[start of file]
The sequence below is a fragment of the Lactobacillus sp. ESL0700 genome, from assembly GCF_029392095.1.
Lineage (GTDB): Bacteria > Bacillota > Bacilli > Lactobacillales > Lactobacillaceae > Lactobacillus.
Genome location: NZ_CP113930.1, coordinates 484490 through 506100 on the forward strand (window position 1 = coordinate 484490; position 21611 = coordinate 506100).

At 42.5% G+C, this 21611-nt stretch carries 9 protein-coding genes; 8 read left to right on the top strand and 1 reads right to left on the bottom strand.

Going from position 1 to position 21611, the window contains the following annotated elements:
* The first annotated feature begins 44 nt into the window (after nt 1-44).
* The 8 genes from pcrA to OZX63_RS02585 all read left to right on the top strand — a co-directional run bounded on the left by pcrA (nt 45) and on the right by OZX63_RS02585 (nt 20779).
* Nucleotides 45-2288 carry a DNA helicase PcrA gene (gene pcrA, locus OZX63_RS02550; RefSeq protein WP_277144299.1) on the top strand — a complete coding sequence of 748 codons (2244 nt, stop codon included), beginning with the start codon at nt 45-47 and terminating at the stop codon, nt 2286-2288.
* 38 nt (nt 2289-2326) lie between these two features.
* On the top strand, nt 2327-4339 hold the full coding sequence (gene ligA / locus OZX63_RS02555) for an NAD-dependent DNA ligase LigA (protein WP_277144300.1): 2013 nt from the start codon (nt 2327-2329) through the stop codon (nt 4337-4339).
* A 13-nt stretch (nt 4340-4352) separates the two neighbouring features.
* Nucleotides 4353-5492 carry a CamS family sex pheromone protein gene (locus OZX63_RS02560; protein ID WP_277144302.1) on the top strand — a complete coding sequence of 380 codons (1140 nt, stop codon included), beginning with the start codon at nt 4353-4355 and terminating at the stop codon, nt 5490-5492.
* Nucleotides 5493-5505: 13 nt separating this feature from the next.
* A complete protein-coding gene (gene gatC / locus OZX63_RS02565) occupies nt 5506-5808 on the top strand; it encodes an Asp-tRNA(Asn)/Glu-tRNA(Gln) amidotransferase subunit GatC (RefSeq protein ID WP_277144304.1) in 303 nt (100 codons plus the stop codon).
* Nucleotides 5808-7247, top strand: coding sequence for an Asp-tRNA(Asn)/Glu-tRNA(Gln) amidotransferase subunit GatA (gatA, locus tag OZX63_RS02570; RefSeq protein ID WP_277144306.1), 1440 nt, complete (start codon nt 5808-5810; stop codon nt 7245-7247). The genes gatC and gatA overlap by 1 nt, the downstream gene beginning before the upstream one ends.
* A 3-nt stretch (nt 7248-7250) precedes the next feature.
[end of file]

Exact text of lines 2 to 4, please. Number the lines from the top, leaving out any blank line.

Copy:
Lineage (GTDB): Bacteria > Bacillota > Bacilli > Lactobacillales > Lactobacillaceae > Lactobacillus.
Genome location: NZ_CP113930.1, coordinates 484490 through 506100 on the forward strand (window position 1 = coordinate 484490; position 21611 = coordinate 506100).

At 42.5% G+C, this 21611-nt stretch carries 9 protein-coding genes; 8 read left to right on the top strand and 1 reads right to left on the bottom strand.